A decision without a published opinion is authority only in the case in which such decision is rendered and should not be cited in any other case in any court for any other purpose, nor should any court consider any such decision for any purpose except in the case in which such decision is rendered. See Rule of Appellate Procedure 30 (e)(3).

NO. COA01-958


Filed: 16 July 2002


         v.                        Guilford County
                                No. 98 CRS 15719

    Appeal by defendant from judgment entered 12 October 2000 by Judge William Z. Wood, Jr. in Guilford County Superior Court. Heard in the Court of Appeals 24 June 2002.

    Attorney General Roy Cooper, by Assistant Attorney General Thomas J. Pitman, for the State.

    John J. Korzen, for defendant-appellant.


    Eugene Tyrone Miller (“defendant”) was charged with first degree murder and was tried capitally. The State presented evidence tending to show that at approximately 10:00 p.m. on the evening of 4 August 1998, James Lattimore, Altina Payne Steele, and Alex Bethea stopped to assist a female pedestrian, who was lying on the side of Penny Road in High Point and bleeding profusely. The three testified that the woman told them that her boyfriend, whom she identified as “Eugene Miller” or “Gene Miller,” had shot her. The woman, subsequently identified as Anjanette Craine, died as a result of multiple gunshot wounds inflicted from close range. The victim had departed from her mother's house, accompanied by defendant in defendant's automobile, shortly before 10:00 p.m. thatevening. The victim and defendant were breaking up and the victim was planning to move back to Texas at the time of the homicide. Defendant was subsequently apprehended on 15 October 1998 in Queens, New York.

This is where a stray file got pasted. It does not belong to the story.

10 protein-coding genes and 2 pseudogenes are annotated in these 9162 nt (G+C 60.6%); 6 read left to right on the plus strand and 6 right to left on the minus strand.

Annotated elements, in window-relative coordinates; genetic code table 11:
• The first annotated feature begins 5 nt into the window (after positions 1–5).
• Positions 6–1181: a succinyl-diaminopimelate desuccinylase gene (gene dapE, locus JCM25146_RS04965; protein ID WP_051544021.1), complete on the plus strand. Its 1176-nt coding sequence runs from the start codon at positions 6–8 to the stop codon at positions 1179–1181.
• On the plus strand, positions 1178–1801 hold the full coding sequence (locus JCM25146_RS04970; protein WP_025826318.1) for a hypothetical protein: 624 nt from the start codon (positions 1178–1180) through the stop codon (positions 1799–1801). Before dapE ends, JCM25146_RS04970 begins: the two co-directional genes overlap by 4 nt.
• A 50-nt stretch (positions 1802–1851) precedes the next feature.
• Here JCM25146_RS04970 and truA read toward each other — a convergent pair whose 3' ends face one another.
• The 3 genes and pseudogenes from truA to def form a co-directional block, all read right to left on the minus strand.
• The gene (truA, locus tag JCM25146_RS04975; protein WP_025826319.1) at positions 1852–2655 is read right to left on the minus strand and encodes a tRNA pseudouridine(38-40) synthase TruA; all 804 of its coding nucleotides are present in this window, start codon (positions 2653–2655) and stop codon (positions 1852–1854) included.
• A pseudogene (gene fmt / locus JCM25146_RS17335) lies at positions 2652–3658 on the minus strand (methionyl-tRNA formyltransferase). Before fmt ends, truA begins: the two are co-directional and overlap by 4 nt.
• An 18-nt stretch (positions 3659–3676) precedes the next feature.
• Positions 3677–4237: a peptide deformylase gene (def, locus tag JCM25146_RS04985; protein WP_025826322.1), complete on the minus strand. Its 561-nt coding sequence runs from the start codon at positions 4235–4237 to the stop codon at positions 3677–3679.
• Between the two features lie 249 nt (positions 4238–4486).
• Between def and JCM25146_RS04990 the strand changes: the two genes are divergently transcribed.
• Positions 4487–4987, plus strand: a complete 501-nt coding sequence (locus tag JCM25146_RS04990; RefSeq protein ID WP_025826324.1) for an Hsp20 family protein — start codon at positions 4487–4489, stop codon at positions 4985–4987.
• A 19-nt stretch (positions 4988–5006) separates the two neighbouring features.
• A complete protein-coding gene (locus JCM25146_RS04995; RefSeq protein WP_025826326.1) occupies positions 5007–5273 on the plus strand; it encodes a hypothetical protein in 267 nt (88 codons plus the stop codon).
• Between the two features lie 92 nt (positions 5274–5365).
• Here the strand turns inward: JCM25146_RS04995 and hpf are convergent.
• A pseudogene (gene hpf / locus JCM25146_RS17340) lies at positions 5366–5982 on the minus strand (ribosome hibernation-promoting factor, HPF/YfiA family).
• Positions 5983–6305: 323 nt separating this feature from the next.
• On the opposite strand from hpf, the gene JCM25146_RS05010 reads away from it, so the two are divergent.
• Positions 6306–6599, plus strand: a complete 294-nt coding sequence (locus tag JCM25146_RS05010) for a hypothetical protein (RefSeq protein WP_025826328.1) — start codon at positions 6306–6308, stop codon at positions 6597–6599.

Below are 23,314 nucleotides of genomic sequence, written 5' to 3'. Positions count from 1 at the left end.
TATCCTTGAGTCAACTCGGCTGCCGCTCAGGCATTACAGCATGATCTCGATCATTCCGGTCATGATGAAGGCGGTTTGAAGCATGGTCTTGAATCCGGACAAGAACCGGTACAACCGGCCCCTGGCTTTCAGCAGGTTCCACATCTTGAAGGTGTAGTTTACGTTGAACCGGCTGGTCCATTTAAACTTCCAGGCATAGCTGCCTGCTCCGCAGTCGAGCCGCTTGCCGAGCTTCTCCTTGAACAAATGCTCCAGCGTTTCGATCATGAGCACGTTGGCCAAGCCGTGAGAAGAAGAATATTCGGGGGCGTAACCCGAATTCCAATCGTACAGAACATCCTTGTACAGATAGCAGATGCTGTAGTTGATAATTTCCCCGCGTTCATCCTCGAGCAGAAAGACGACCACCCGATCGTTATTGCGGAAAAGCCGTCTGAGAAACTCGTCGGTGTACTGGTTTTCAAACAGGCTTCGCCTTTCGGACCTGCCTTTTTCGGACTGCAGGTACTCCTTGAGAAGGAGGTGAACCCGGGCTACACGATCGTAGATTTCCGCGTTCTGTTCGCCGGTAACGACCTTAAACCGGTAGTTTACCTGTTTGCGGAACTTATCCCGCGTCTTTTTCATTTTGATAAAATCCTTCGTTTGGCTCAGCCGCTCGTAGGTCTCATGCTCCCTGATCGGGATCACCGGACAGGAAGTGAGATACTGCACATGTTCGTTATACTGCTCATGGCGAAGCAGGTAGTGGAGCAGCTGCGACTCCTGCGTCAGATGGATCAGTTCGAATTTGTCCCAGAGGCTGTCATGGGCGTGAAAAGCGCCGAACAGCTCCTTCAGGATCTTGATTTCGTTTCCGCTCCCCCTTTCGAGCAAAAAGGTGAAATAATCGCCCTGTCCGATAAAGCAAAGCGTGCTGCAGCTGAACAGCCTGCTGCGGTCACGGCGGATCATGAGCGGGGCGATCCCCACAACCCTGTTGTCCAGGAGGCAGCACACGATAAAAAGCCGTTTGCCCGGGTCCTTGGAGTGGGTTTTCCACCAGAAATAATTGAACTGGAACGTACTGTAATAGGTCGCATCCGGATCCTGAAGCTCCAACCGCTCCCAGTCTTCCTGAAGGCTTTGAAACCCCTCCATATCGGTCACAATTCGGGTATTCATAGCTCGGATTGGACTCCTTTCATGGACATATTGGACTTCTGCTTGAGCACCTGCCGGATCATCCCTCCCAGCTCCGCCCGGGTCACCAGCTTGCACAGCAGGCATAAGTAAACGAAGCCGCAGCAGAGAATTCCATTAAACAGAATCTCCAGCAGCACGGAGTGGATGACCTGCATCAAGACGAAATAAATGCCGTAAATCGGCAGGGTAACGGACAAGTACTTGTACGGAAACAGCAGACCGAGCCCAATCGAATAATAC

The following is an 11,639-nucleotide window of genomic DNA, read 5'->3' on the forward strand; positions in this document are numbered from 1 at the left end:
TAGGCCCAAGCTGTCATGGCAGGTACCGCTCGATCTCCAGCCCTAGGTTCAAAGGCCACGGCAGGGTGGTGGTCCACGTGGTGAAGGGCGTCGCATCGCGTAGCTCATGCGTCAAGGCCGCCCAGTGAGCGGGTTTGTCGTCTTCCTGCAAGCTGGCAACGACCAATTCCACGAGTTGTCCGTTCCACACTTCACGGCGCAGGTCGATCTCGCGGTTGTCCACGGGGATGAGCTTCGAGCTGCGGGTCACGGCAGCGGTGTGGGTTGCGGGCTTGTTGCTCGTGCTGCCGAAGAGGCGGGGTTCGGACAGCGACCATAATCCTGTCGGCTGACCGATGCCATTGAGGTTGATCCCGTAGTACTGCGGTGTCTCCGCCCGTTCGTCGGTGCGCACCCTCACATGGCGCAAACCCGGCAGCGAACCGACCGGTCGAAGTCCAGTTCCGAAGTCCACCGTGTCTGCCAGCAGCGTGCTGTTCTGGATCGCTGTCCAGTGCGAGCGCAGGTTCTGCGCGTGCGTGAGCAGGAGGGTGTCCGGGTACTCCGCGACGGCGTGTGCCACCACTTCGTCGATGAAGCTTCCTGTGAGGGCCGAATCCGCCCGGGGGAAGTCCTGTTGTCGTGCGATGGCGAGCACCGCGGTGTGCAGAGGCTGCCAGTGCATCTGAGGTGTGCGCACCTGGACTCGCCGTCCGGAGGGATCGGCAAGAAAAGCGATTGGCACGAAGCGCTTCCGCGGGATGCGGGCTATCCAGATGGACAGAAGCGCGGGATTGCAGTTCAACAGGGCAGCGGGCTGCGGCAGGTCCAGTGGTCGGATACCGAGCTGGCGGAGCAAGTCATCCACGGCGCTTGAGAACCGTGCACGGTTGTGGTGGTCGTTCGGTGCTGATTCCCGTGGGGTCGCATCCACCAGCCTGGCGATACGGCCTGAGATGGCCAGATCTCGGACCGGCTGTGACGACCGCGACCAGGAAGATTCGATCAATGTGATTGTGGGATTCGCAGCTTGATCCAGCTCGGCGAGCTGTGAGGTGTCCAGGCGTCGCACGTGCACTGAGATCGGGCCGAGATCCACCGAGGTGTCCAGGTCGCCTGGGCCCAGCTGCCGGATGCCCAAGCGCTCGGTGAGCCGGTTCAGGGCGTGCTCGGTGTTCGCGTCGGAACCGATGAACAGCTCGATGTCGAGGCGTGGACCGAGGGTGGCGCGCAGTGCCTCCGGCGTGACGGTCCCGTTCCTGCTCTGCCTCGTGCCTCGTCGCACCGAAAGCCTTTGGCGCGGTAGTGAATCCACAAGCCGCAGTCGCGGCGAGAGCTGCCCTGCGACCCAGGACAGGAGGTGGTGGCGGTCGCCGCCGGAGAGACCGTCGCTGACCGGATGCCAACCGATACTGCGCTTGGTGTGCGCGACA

Defendant testified that four masked men shot the victim while he and the victim were attempting to purchase marijuana. Defendant further testified that he abandoned the victim to pursue the perpetrators and that he did not return to the scene of the homicide because he believed he had been set up for the victim's killing.